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73142Re: VIML regex comparison problem

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  • Mike Williams
    Sep 9, 2013
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      On 09/09/2013 14:35, Nikolay Pavlov wrote:
      > On Sep 9, 2013 4:30 PM, "Mike Williams" <mike.williams@...>
      > wrote:
      >> On 09/09/2013 12:47, ZyX wrote:
      >>>> I had tried calls to escape(..., '\') and that made no difference.
      >>>> Changing the test
      >>>> if l:d !~ "^\V" . s:dir1
      >>>> makes no difference.
      >>> It makes difference with some specific directory names. “Specific”
      > includes dots in directory name.
      >> My bad again. On Windows fnamemodify(..., ':p') appears to normalise the
      > given path to remove things like .. and . whereas on unix it doesn't. I
      > was hoping to rely on normalisation being done for me.

      I hate Mondays. No it is working on unix - I had an extra character in
      a directory which resulted in the path being left as is which confused me.

      > There is simplify() function for this. I personally used to hold most data
      > in directory named literally "*.*" (due to too many dotdirs in $HOME).
      > Three meta-characters! Now it got renamed to a.a.

      Thanks - I had missed simplify() and that has pinged me to resolve() as

      > There are also normpath and realpath functions in my frawor framework, in
      > autoload/frawor/os.vim and plugin/frawor.vim. They also resolve all
      > symlinks:
      > https://bitbucket.org/ZyX_I/frawor/src/bd41cfedd93dbf18b134be8e967d56c36315914b/plugin/frawor.vim#cl-272and
      > line 283 below;
      > https://bitbucket.org/ZyX_I/frawor/src/bd41cfedd93dbf18b134be8e967d56c36315914b/autoload/frawor/os.vim#cl-58and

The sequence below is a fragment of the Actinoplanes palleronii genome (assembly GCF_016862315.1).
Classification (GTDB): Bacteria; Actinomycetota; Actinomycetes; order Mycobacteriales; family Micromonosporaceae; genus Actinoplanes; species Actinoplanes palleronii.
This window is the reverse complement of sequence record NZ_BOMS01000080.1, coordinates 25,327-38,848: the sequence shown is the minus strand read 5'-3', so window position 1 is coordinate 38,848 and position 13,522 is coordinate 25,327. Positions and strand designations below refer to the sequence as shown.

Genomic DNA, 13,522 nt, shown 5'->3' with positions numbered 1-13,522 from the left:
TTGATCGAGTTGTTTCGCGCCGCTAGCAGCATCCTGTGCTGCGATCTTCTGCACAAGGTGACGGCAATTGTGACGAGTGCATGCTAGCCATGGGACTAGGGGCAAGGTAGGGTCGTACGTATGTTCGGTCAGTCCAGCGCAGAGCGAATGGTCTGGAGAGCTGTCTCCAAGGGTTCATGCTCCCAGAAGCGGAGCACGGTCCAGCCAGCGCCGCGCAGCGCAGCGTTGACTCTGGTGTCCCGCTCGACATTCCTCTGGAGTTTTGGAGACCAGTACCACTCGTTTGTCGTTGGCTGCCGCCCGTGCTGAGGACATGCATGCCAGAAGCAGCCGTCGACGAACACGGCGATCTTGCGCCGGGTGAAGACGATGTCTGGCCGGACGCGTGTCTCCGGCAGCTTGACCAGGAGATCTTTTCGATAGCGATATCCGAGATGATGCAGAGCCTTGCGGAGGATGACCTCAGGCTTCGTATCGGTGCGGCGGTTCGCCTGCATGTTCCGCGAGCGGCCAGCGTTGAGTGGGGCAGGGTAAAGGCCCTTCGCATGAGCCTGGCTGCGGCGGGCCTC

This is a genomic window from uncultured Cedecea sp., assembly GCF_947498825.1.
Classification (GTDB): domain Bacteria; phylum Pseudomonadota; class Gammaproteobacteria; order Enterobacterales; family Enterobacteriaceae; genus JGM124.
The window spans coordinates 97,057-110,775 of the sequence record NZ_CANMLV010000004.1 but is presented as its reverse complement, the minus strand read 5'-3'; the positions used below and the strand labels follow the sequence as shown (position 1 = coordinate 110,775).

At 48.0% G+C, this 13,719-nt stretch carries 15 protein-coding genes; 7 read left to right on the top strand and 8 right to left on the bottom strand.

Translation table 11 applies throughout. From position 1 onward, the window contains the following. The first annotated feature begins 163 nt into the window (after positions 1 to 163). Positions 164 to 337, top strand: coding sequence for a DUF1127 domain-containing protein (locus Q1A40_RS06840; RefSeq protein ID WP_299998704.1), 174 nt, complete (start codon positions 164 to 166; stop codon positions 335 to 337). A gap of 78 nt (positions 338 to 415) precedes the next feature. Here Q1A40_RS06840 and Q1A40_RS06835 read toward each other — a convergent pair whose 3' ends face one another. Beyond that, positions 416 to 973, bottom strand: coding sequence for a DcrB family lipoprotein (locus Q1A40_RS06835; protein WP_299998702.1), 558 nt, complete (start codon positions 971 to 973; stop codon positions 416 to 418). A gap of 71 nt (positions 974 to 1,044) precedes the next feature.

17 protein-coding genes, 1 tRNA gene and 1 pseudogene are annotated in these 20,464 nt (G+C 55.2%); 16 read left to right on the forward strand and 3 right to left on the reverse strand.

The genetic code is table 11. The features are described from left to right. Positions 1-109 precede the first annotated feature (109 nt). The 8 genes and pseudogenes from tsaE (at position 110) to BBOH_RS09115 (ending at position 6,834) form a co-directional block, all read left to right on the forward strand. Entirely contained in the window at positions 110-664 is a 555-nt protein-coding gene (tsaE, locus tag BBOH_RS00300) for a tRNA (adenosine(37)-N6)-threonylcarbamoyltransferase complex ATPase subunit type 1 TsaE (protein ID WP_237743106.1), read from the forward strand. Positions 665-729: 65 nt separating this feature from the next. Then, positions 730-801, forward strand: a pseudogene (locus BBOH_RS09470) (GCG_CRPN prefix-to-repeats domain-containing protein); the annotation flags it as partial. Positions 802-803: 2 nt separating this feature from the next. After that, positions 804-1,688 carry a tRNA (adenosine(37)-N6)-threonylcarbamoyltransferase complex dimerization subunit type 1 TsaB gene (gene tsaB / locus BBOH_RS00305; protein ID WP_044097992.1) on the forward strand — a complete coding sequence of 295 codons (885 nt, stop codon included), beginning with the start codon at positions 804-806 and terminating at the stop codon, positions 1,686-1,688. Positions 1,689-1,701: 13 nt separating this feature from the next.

> line 125.
      > First one is used to be sure that directories are the same thus doing
      > aggressive normalization, second are library functions.

      Looks real useful - I will have read around the framework for more


      >>>> If I substitute all back slashes for forward slashes then it works as I
      >>>> expect. So basically I tripped and fallen into backslash hell, again.
      >>>>> b) you do not need regular expressions at all, use l:d[:len(s:dir1)-1]
      > is#
      >>>>> s:dir1 (use is? for windows).
      >>>> Which does work (toss up between using is# and ==# in this case) -
      >>>> thanks :-)
      >>> “A is# b” is like “type(A) == type(b) && A ==# b”. I just use it always
      > for string comparison because I constantly use zero as a substitution for
      > python None (e.g. as a default value) and “"abc" == 0” is true because if
      > one of the “==” operands is a number another operand is also coerced to a
      > number. Using “#” and “?” is a good habit because it is bad idea to rely on
      > user settings.
      >>> Note that I use is# here not because I expect number as one of the
      > operands *here*. I use it because it is string comparison and in some
      > *other* string comparisons I write numbers are expected.
      >> Thanks for the explanation - this is my first deep dive in VIML to do
      > something more than solve an immediate issue. Reading around some of the
      > larger plugins and some blogs I get the interesting aroma of python and
      > javascript idioms being used, so I expect more confusion as I move on until
      > things start to sink in deep.
      >> Mike
      >> --
      >> Old enough to know better, but young enough to not care.

      Old enough to know better, but young enough to not care.

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